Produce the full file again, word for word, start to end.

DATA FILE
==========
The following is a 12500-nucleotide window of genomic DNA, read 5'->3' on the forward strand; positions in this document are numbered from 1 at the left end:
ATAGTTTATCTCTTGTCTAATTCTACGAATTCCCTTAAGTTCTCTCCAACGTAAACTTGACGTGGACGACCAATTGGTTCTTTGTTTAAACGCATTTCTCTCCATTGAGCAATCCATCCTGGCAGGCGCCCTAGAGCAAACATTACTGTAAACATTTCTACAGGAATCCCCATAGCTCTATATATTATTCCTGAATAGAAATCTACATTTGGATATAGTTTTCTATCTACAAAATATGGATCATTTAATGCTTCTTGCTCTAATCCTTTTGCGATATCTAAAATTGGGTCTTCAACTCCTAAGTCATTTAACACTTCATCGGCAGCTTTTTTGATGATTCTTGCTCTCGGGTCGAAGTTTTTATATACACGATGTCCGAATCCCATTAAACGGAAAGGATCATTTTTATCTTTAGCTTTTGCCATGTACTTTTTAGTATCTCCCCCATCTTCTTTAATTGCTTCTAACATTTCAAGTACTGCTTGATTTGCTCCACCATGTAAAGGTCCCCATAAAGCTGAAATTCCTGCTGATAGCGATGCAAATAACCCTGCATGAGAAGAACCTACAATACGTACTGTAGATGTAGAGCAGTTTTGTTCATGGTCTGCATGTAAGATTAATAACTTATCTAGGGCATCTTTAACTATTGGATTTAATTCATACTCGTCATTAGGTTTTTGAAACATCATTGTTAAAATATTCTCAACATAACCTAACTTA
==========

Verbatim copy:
The following is a 12500-nucleotide window of genomic DNA, read 5'->3' on the forward strand; positions in this document are numbered from 1 at the left end:
ATAGTTTATCTCTTGTCTAATTCTACGAATTCCCTTAAGTTCTCTCCAACGTAAACTTGACGTGGACGACCAATTGGTTCTTTGTTTAAACGCATTTCTCTCCATTGAGCAATCCATCCTGGCAGGCGCCCTAGAGCAAACATTACTGTAAACATTTCTACAGGAATCCCCATAGCTCTATATATTATTCCTGAATAGAAATCTACATTTGGATATAGTTTTCTATCTACAAAATATGGATCATTTAATGCTTCTTGCTCTAATCCTTTTGCGATATCTAAAATTGGGTCTTCAACTCCTAAGTCATTTAACACTTCATCGGCAGCTTTTTTGATGATTCTTGCTCTCGGGTCGAAGTTTTTATATACACGATGTCCGAATCCCATTAAACGGAAAGGATCATTTTTATCTTTAGCTTTTGCCATGTACTTTTTAGTATCTCCCCCATCTTCTTTAATTGCTTCTAACATTTCAAGTACTGCTTGATTTGCTCCACCATGTAAAGGTCCCCATAAAGCTGAAATTCCTGCTGATAGCGATGCAAATAACCCTGCATGAGAAGAACCTACAATACGTACTGTAGATGTAGAGCAGTTTTGTTCATGGTCTGCATGTAAGATTAATAACTTATCTAGGGCATCTTTAACTATTGGATTTAATTCATACTCGTCATTAGGTTTTTGAAACATCATTGTTAAAATATTCTCAACATAACCTAACTTA